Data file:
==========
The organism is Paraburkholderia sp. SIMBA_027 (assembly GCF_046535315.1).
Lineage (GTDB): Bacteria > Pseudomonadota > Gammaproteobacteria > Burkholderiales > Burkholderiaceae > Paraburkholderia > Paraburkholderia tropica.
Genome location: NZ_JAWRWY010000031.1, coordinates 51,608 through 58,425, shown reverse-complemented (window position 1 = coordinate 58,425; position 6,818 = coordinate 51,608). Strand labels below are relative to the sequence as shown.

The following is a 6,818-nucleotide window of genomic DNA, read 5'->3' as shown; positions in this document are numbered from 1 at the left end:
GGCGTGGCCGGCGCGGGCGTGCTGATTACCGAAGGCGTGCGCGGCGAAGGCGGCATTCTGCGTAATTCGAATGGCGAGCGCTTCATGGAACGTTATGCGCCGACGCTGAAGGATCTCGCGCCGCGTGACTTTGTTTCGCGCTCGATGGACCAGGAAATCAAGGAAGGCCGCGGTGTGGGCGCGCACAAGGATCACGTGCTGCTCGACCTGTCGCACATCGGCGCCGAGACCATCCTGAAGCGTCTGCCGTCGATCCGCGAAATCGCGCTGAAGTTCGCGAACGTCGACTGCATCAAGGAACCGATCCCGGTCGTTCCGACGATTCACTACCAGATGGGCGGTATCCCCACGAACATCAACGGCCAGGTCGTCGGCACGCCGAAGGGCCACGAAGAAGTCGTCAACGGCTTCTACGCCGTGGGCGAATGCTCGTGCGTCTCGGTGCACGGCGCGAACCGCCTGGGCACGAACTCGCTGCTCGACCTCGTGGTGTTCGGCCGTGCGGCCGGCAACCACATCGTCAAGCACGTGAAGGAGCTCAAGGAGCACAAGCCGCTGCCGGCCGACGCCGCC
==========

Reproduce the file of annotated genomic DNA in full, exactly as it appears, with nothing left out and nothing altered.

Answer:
The organism is Paraburkholderia sp. SIMBA_027 (assembly GCF_046535315.1).
Lineage (GTDB): Bacteria > Pseudomonadota > Gammaproteobacteria > Burkholderiales > Burkholderiaceae > Paraburkholderia > Paraburkholderia tropica.
Genome location: NZ_JAWRWY010000031.1, coordinates 51,608 through 58,425, shown reverse-complemented (window position 1 = coordinate 58,425; position 6,818 = coordinate 51,608). Strand labels below are relative to the sequence as shown.

The following is a 6,818-nucleotide window of genomic DNA, read 5'->3' as shown; positions in this document are numbered from 1 at the left end:
GGCGTGGCCGGCGCGGGCGTGCTGATTACCGAAGGCGTGCGCGGCGAAGGCGGCATTCTGCGTAATTCGAATGGCGAGCGCTTCATGGAACGTTATGCGCCGACGCTGAAGGATCTCGCGCCGCGTGACTTTGTTTCGCGCTCGATGGACCAGGAAATCAAGGAAGGCCGCGGTGTGGGCGCGCACAAGGATCACGTGCTGCTCGACCTGTCGCACATCGGCGCCGAGACCATCCTGAAGCGTCTGCCGTCGATCCGCGAAATCGCGCTGAAGTTCGCGAACGTCGACTGCATCAAGGAACCGATCCCGGTCGTTCCGACGATTCACTACCAGATGGGCGGTATCCCCACGAACATCAACGGCCAGGTCGTCGGCACGCCGAAGGGCCACGAAGAAGTCGTCAACGGCTTCTACGCCGTGGGCGAATGCTCGTGCGTCTCGGTGCACGGCGCGAACCGCCTGGGCACGAACTCGCTGCTCGACCTCGTGGTGTTCGGCCGTGCGGCCGGCAACCACATCGTCAAGCACGTGAAGGAGCTCAAGGAGCACAAGCCGCTGCCGGCCGACGCCGCC